Richard Spencer, other white supremacists lose Twitter verification

A week after the ruckus over blue checks on Twitter, the company has updated its policy on verifications and revoked the verifications of some white supremacists.

Richard Spencer, Jason Kessler and others have lost the blue check marks next to their names on Twitter.

“We are conducting an initial review of verified accounts and will remove verification from accounts whose behavior does not fall within these new guidelines,” the company said on its Twitter Support account Wednesday. “We will continue to review and take action as we work towards a new program we are proud of.”

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Among the things that could get someone’s verification revoked, according to Twitter’s updated policy: “Promoting hate and/or violence against, or directly attacking or threatening other people on the basis of race, ethnicity, national origin, sexual orientation, gender, gender identity, religious affiliation, age, disability, or disease.” The company noted that this applies to behavior on and off Twitter.

(The above is also against the company’s broader rules, and could result in the suspension of a Twitter account. When reached Thursday, a Twitter spokesman declined to comment.)

Spencer leads the National Policy Institute, which shortly after the election of President Trump hosted a Washington convention where attendees performed Nazi salutes. He has been suspended — and reinstated — by Twitter. Now he’s check mark-less.

Jason Kessler has written for the Daily Caller and organized the Charlottesville white supremacist rally that turned deadly over the summer. His Twitter verification, which came just last week, caused an uproar and prompted the social network to suspend verifications for the time being.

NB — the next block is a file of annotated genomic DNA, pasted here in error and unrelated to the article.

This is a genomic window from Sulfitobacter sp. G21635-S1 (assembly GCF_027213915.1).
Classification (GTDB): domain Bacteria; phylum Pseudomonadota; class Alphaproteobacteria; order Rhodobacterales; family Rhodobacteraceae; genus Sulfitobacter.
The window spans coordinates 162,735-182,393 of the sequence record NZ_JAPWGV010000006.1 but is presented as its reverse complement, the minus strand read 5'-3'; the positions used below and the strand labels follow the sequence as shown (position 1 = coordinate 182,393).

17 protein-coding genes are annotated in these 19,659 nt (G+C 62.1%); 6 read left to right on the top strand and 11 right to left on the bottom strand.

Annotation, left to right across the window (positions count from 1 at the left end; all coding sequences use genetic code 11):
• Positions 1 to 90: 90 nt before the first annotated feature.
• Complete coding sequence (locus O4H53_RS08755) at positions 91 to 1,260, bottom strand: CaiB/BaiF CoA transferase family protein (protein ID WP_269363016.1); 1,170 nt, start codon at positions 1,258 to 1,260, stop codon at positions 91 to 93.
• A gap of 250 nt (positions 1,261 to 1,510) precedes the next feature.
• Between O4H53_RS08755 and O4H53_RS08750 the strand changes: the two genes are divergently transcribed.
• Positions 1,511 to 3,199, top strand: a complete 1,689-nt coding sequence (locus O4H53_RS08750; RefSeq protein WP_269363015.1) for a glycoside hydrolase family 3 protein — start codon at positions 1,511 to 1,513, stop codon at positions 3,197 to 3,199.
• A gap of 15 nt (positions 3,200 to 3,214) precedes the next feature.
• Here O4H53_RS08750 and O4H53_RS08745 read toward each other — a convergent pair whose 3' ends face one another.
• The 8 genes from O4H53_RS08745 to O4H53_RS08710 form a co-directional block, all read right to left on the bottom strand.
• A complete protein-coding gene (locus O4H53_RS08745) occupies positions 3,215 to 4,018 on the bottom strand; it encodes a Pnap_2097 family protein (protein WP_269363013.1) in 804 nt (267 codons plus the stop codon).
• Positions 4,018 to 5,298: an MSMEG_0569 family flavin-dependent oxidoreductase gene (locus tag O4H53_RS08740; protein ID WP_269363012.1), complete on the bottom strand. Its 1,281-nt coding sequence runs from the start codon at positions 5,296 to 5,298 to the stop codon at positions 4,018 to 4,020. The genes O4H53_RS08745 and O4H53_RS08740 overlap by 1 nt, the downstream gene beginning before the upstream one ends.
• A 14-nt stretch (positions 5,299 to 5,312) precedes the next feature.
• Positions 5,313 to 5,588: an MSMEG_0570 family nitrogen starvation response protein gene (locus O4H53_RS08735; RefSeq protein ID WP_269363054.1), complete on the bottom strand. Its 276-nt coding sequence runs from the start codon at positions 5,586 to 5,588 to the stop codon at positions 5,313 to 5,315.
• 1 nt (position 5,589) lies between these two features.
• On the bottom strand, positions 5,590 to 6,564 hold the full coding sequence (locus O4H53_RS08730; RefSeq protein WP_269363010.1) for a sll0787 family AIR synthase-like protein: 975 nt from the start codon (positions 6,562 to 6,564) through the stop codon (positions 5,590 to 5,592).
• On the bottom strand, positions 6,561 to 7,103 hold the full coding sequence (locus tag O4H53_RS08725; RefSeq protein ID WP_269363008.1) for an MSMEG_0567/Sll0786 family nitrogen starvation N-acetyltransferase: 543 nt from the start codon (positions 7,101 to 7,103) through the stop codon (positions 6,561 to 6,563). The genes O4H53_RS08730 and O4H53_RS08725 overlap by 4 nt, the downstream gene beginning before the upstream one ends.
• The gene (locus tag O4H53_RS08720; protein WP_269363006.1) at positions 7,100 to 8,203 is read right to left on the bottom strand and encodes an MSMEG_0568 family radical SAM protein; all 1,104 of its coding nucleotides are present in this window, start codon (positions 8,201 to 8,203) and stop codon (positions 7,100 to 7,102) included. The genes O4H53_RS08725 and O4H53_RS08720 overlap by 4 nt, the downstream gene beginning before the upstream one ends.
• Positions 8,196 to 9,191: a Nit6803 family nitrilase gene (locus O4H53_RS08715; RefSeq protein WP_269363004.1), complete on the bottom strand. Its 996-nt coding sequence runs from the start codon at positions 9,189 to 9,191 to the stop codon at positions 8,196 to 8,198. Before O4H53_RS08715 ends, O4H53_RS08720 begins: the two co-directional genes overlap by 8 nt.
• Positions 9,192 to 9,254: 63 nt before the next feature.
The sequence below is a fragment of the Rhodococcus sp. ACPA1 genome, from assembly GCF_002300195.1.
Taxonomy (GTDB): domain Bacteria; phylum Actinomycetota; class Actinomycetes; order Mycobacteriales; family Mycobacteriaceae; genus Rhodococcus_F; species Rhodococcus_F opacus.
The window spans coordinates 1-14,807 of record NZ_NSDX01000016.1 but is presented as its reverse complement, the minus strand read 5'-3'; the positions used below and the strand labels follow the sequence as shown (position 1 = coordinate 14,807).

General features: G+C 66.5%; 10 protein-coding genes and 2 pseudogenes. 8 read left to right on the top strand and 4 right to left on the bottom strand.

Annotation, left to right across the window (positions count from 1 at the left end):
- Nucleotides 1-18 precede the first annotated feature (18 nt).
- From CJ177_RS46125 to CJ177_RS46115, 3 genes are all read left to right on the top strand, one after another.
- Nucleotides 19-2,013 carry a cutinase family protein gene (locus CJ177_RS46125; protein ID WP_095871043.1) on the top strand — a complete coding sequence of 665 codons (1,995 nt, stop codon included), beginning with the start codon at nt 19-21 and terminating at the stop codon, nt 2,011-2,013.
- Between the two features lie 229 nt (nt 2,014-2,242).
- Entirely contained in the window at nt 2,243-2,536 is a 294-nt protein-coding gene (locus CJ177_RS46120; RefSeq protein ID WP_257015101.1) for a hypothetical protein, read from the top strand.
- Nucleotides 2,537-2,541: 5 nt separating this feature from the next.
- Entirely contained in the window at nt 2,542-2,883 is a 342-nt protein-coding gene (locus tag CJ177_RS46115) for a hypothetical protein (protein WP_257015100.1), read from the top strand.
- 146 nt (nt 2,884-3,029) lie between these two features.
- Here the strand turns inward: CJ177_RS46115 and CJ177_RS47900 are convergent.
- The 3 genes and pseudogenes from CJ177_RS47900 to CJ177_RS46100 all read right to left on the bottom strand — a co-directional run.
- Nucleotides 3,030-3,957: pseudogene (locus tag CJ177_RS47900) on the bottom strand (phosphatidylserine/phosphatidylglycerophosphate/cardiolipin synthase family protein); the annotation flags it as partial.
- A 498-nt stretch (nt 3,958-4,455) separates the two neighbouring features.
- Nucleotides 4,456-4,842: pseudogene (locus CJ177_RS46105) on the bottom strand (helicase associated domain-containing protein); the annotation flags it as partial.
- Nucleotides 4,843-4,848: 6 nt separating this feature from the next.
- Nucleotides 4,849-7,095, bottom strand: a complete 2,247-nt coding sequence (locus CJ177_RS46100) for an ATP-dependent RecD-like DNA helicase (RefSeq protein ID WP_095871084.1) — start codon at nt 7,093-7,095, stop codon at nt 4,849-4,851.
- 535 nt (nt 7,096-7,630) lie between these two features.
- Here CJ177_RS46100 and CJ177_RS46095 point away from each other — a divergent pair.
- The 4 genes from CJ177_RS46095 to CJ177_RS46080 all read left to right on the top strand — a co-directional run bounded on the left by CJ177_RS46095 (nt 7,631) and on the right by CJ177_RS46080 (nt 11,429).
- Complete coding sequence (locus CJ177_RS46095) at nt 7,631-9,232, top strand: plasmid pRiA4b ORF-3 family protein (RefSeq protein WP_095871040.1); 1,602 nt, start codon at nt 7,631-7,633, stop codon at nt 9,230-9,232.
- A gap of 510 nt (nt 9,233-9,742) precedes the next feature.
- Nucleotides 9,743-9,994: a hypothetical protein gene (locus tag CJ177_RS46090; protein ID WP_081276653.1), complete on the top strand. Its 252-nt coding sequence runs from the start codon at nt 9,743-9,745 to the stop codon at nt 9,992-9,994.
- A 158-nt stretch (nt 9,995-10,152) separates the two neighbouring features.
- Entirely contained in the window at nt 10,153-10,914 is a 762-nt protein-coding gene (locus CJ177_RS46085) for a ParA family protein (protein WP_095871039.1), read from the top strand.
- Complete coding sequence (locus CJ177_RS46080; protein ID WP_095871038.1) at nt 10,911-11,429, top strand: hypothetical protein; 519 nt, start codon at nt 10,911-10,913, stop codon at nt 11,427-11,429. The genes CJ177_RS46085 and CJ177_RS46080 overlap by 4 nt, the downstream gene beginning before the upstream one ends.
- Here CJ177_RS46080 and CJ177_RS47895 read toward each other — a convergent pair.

Twitter admits its granting of blue check marks — supposedly a sign that an account is of public interest — has been problematic: “Verification has long been perceived as an endorsement. We gave verified accounts visual prominence on the service which deepened this perception. We should have addressed this earlier but did not prioritize the work as we should have,” the company said on its Twitter Support account.

Laura Loomer, a far-right activist who recently was banned from using Uber and Lyft because of her anti-Muslim remarks, also lost her blue check mark on Twitter.

Her reaction:

Twitter’s white-supremacist headache is ongoing, and the San Francisco company manages to please almost no one when it comes to the issue. For example, when the company recently increased the number of characters in each tweet, it got comments asking why it doesn’t “ban Nazis” instead.

We’re a long way from when Twitter was known as the “free speech wing of the free speech party.” But also, we’re a long way from the time before Twitter, Facebook and other new technology enabled the amplification of  hateful voices — from white supremacists to radical Muslims and others.


Photo: Twitter’s app on an iPhone screen. (Richard Drew/AP)


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  • Bottom line for those who don’t dig that deep: By removing the ID, Twitter is enabling fraudsters to pretend to be the “real Richard Spencer”. Now that might seem like a great idea to folks who despise these White Nationalists (not sure they’re all supremacists), but it has some serious downsides. For one, you might not know which is the real Richard Spencer in the future, and so he’ll be able to post things that will slip past people if they’re worded in certain ways. For now, you might be able to know who is who by the number of their followers, but don’t be surprised if that little bit of info gets masked as well, at some point.

  • wildmonk

    Doesn’t matter.
    Spencer will keep suing publIc universities, spreading the message diversity is a weakness, awaken more whites, and cause more whites to stop pretending diversity is a strength to avoid being called a racist.